posted on November 05, 2012 14:21
Yes, You Can Take Family Field Trips… with ADHD
by Karen Sampson,
FAMILY FIELD TRIPS ARE
IMPORTANT. Parents and children have the opportunity to
see each other in different roles and in new places, replacing routine
with excitement and a chance for wonder.
Some families affected by ADHD hesitate to plan day trips, short
vacations, or an afternoon at a museum out of concern that the symptoms
will spoil the fun. Nothing ends a good day out faster than a meltdown!
It is possible, though, to have these short adventures if you do a
little planning ahead of time.
KNOW YOUR CHILD AND KNOW YOUR OWN
Be honest with yourself about how much your child can
handle and for how long. This goes for you and any other adults,
too—especially anyone who also has ADHD.
How long can your child go without becoming
overwhelmed or losing focus?
How much activity or stimulation can your
child take? Be aware of crowds, noises and transitions. How well can
they be handled?
What does your child find interesting? What do
you find interesting? Focus on what grabs your child's attention, no
matter how quirky or different from your own interests.
KEEP IT LOCAL.
Find out what activities or centers of
interest are in your area. The less travel time, the more time to spend
enjoying your field trip.
Consider unusual spots or locations
experiencing slow seasons. Fewer attendees can mean more in-depth
information and attention for your family.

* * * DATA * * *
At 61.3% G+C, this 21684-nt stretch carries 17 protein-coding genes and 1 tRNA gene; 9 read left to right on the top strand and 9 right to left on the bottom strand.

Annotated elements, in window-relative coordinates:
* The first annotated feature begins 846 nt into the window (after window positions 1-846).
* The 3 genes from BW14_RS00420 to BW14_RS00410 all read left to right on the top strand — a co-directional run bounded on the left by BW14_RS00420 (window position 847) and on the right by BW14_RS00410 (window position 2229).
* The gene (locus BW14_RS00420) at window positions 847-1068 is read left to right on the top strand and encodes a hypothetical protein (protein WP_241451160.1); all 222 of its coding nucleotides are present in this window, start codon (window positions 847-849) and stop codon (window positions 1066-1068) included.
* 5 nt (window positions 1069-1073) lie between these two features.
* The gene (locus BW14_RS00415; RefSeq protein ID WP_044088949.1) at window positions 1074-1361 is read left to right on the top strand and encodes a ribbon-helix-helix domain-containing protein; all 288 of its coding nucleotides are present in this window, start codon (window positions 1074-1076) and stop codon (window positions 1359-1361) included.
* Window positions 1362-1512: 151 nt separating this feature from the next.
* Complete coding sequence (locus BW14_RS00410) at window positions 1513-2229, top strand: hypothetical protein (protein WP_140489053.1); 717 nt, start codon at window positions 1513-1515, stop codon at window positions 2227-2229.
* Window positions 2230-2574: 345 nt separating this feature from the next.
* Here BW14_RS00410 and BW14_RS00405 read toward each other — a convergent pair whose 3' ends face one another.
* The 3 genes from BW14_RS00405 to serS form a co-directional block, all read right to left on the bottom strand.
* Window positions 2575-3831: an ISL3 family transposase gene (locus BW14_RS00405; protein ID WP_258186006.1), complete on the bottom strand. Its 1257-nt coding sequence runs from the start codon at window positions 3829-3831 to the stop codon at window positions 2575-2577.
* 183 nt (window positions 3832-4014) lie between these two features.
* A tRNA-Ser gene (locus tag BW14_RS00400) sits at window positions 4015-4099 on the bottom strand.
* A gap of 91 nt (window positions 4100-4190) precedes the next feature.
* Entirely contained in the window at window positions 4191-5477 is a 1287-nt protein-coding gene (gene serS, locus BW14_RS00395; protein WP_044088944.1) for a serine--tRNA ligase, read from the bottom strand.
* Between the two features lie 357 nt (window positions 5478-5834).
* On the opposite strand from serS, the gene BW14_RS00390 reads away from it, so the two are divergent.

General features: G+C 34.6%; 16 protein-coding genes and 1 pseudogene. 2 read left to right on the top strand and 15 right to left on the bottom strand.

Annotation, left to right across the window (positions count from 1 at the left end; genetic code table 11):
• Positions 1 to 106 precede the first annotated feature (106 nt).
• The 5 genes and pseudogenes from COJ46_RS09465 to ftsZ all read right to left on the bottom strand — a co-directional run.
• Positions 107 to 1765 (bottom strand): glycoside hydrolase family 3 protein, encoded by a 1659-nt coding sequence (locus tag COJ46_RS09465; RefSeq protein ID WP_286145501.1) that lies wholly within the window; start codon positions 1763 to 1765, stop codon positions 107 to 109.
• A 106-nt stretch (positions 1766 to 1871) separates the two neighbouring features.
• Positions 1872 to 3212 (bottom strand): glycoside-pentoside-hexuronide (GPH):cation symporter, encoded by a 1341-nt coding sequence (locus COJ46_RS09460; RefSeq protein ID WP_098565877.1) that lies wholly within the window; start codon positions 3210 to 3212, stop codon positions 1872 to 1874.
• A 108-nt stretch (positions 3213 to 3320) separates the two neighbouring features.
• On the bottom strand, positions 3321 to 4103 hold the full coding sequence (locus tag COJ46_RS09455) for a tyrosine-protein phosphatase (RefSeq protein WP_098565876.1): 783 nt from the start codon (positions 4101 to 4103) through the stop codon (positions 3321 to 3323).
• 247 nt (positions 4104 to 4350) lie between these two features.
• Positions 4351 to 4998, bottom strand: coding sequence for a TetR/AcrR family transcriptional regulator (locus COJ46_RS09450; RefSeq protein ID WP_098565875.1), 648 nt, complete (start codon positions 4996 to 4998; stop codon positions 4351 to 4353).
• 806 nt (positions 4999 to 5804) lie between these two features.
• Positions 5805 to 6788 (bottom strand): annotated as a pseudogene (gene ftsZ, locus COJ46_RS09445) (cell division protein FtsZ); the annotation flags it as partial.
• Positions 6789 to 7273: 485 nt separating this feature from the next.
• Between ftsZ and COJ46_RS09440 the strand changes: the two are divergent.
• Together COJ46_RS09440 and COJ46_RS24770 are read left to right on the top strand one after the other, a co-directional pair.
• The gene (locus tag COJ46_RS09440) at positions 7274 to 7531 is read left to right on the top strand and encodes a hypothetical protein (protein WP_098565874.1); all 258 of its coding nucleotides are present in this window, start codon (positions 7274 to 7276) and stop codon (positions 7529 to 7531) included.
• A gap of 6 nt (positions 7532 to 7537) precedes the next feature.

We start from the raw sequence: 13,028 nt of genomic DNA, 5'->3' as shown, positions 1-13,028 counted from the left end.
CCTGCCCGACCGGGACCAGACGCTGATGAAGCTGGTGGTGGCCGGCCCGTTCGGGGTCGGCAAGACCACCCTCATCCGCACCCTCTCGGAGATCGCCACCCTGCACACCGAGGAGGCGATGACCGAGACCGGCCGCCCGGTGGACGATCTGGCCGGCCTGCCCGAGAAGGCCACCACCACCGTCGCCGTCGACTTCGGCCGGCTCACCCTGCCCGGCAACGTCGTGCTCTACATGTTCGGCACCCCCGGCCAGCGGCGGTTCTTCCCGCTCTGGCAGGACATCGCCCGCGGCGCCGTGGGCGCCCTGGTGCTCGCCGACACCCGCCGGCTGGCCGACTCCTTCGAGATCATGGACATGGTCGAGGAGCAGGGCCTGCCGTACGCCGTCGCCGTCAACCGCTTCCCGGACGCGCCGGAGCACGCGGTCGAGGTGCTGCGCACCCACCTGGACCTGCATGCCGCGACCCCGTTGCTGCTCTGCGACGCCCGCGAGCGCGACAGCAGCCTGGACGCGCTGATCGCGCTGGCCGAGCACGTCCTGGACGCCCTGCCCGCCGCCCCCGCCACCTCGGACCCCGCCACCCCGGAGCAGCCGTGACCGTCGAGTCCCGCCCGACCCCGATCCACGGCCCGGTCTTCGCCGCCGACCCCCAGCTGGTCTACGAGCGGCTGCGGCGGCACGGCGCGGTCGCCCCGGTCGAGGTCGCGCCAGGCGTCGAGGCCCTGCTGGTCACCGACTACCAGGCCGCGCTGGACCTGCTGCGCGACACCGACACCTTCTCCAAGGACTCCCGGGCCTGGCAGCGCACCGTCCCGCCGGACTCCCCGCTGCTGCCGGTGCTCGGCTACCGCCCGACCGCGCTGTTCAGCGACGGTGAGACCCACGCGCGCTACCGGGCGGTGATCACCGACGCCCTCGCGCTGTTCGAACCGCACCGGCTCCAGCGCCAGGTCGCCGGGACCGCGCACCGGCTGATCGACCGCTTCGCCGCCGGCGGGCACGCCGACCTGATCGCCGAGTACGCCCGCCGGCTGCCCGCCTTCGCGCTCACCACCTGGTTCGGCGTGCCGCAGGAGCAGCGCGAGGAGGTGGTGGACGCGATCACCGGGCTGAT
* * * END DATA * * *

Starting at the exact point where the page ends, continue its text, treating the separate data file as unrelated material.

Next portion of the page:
Choose one activity or location and savor it,
rather than rushing between events or places.
RESEARCH THE DESTINATION FIRST.
Advance research about your chosen destination can
benefit the whole family.
Call ahead. Find out when the destination has
the fewest attendees and schedule your trip for that time.
Ask if there is a tour guide or docent
available. Mention you are bringing a child with attention difficulties
and ask what accommodations are available.
Reserve what you need ahead of
time—including the use of a quiet space to regroup if the activity
Find out what food is available! Hunger and
grumpiness can bring a good day to an end very quickly. Learn the
policies on bringing your own lunch or snacks.
Help children discover what is important about
the point of interest. Help younger children find books on it. Older
children can search for websites about it.
Pick one special item to focus on—a
specific event, area, piece of art, or machinery.
Let children help plan items to pack based on
what they learned about the destination.
ROLE-PLAYING ADDS TO THE FUN.
Anticipate situations that could arise. Role-playing prepares
your child and gives him or her tools ahead of time, helping to defuse
crises and keep things enjoyable.
Practice talking in a quiet voice with your
Take turns being the tour guide and pretending
to ask questions (also a good opportunity to practice turn-taking).
Practice with your child how to ask someone to
speak up and how to address someone who has spoken sharply.
Teach your child what to do should he or she
become separated from you. Practice what information to share and with
HAVE A BACK-UP PLAN READY.
Life happens, especially on field trips. Prepare.
Plan one fun activity as a substitute if your
trip is rained out or canceled.
Know where you can take a break anytime you
Scope out alternate restaurants, food courts,
and picnic areas.
Be able to leave the destination at anytime.
Be careful about selecting contained activities such as boat rides or
Know whether you can send another adult with
one group of children while you stay with the other.
REMEMBER TO RELAX AND GO WITH THE
FLOW. The field trip may not turn out as planned, but it
will still be memorable for your child—and that is what
Karen Sampson, MA, is a health information specialist at
CHADD’s National Resource Center on AD/HD.
From the February 2010 issue of Attention.
Copyright © 2010 by Children and Adults with
Attention-Deficit/Hyperactivity Disorder (CHADD). All rights reserved.
Reproduction in whole or in part without written permission form CHADD